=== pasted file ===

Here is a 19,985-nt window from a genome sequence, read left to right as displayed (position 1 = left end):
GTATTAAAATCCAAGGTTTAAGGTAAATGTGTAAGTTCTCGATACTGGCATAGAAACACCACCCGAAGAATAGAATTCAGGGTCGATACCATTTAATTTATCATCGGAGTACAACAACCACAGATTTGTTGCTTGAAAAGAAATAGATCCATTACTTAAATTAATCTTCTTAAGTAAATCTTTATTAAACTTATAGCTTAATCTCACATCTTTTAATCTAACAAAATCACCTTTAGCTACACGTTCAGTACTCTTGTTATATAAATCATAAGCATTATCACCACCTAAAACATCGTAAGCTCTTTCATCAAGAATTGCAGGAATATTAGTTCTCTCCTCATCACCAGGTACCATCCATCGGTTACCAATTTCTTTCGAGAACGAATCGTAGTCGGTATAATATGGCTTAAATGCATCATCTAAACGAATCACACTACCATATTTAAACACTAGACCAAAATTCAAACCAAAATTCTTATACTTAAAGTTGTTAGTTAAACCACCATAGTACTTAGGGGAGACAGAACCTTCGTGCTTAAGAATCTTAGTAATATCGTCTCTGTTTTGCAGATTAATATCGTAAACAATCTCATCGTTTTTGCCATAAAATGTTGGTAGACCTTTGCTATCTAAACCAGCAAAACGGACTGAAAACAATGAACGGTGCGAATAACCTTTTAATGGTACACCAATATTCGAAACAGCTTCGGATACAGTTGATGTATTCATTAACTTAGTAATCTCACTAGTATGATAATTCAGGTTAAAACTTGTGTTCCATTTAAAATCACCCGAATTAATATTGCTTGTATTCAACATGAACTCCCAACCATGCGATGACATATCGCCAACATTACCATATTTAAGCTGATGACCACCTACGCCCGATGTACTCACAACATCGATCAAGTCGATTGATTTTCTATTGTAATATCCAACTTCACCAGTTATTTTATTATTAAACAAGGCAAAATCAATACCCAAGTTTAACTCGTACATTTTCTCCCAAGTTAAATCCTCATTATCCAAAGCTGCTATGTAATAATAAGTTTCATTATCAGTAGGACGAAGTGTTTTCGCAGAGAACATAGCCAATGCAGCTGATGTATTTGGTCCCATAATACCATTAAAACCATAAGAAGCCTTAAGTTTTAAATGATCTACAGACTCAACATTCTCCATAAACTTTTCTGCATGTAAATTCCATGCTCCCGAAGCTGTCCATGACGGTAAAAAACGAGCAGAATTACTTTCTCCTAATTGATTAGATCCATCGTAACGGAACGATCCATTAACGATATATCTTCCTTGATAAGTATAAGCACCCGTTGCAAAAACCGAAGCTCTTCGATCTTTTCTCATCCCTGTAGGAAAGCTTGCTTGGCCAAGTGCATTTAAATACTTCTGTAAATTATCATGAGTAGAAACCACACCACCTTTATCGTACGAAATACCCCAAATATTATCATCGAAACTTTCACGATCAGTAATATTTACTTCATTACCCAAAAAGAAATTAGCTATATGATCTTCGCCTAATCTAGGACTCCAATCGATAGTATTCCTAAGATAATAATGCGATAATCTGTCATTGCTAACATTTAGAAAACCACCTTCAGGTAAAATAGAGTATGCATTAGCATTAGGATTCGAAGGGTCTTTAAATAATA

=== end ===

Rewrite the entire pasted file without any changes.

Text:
Here is a 19,985-nt window from a genome sequence, read left to right as displayed (position 1 = left end):
GTATTAAAATCCAAGGTTTAAGGTAAATGTGTAAGTTCTCGATACTGGCATAGAAACACCACCCGAAGAATAGAATTCAGGGTCGATACCATTTAATTTATCATCGGAGTACAACAACCACAGATTTGTTGCTTGAAAAGAAATAGATCCATTACTTAAATTAATCTTCTTAAGTAAATCTTTATTAAACTTATAGCTTAATCTCACATCTTTTAATCTAACAAAATCACCTTTAGCTACACGTTCAGTACTCTTGTTATATAAATCATAAGCATTATCACCACCTAAAACATCGTAAGCTCTTTCATCAAGAATTGCAGGAATATTAGTTCTCTCCTCATCACCAGGTACCATCCATCGGTTACCAATTTCTTTCGAGAACGAATCGTAGTCGGTATAATATGGCTTAAATGCATCATCTAAACGAATCACACTACCATATTTAAACACTAGACCAAAATTCAAACCAAAATTCTTATACTTAAAGTTGTTAGTTAAACCACCATAGTACTTAGGGGAGACAGAACCTTCGTGCTTAAGAATCTTAGTAATATCGTCTCTGTTTTGCAGATTAATATCGTAAACAATCTCATCGTTTTTGCCATAAAATGTTGGTAGACCTTTGCTATCTAAACCAGCAAAACGGACTGAAAACAATGAACGGTGCGAATAACCTTTTAATGGTACACCAATATTCGAAACAGCTTCGGATACAGTTGATGTATTCATTAACTTAGTAATCTCACTAGTATGATAATTCAGGTTAAAACTTGTGTTCCATTTAAAATCACCCGAATTAATATTGCTTGTATTCAACATGAACTCCCAACCATGCGATGACATATCGCCAACATTACCATATTTAAGCTGATGACCACCTACGCCCGATGTACTCACAACATCGATCAAGTCGATTGATTTTCTATTGTAATATCCAACTTCACCAGTTATTTTATTATTAAACAAGGCAAAATCAATACCCAAGTTTAACTCGTACATTTTCTCCCAAGTTAAATCCTCATTATCCAAAGCTGCTATGTAATAATAAGTTTCATTATCAGTAGGACGAAGTGTTTTCGCAGAGAACATAGCCAATGCAGCTGATGTATTTGGTCCCATAATACCATTAAAACCATAAGAAGCCTTAAGTTTTAAATGATCTACAGACTCAACATTCTCCATAAACTTTTCTGCATGTAAATTCCATGCTCCCGAAGCTGTCCATGACGGTAAAAAACGAGCAGAATTACTTTCTCCTAATTGATTAGATCCATCGTAACGGAACGATCCATTAACGATATATCTTCCTTGATAAGTATAAGCACCCGTTGCAAAAACCGAAGCTCTTCGATCTTTTCTCATCCCTGTAGGAAAGCTTGCTTGGCCAAGTGCATTTAAATACTTCTGTAAATTATCATGAGTAGAAACCACACCACCTTTATCGTACGAAATACCCCAAATATTATCATCGAAACTTTCACGATCAGTAATATTTACTTCATTACCCAAAAAGAAATTAGCTATATGATCTTCGCCTAATCTAGGACTCCAATCGATAGTATTCCTAAGATAATAATGCGATAATCTGTCATTGCTAACATTTAGAAAACCACCTTCAGGTAAAATAGAGTATGCATTAGCATTAGGATTCGAAGGGTCTTTAAATAATA